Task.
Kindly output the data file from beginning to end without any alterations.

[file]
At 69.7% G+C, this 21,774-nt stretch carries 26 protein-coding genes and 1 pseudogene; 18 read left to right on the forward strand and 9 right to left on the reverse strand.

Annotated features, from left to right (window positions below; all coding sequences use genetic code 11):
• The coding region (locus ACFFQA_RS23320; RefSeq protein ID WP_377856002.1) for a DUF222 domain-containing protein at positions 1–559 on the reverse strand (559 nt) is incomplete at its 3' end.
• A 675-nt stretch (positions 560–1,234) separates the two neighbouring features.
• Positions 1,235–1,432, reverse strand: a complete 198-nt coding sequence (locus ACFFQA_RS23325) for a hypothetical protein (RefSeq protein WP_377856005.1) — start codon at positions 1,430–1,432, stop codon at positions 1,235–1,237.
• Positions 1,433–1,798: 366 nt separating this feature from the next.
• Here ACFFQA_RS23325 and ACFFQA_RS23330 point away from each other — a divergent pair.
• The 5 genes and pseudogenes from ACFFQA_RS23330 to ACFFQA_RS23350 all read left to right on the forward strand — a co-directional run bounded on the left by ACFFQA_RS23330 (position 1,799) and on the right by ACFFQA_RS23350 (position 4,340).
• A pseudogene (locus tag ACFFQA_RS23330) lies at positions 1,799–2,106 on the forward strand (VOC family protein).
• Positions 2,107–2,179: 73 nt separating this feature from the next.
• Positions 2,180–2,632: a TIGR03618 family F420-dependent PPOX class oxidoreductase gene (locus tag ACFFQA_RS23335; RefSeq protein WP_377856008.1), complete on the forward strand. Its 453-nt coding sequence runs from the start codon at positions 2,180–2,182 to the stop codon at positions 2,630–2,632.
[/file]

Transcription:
At 69.7% G+C, this 21,774-nt stretch carries 26 protein-coding genes and 1 pseudogene; 18 read left to right on the forward strand and 9 right to left on the reverse strand.

Annotated features, from left to right (window positions below; all coding sequences use genetic code 11):
• The coding region (locus ACFFQA_RS23320; RefSeq protein ID WP_377856002.1) for a DUF222 domain-containing protein at positions 1–559 on the reverse strand (559 nt) is incomplete at its 3' end.
• A 675-nt stretch (positions 560–1,234) separates the two neighbouring features.
• Positions 1,235–1,432, reverse strand: a complete 198-nt coding sequence (locus ACFFQA_RS23325) for a hypothetical protein (RefSeq protein WP_377856005.1) — start codon at positions 1,430–1,432, stop codon at positions 1,235–1,237.
• Positions 1,433–1,798: 366 nt separating this feature from the next.
• Here ACFFQA_RS23325 and ACFFQA_RS23330 point away from each other — a divergent pair.
• The 5 genes and pseudogenes from ACFFQA_RS23330 to ACFFQA_RS23350 all read left to right on the forward strand — a co-directional run bounded on the left by ACFFQA_RS23330 (position 1,799) and on the right by ACFFQA_RS23350 (position 4,340).
• A pseudogene (locus tag ACFFQA_RS23330) lies at positions 1,799–2,106 on the forward strand (VOC family protein).
• Positions 2,107–2,179: 73 nt separating this feature from the next.
• Positions 2,180–2,632: a TIGR03618 family F420-dependent PPOX class oxidoreductase gene (locus tag ACFFQA_RS23335; RefSeq protein WP_377856008.1), complete on the forward strand. Its 453-nt coding sequence runs from the start codon at positions 2,180–2,182 to the stop codon at positions 2,630–2,632.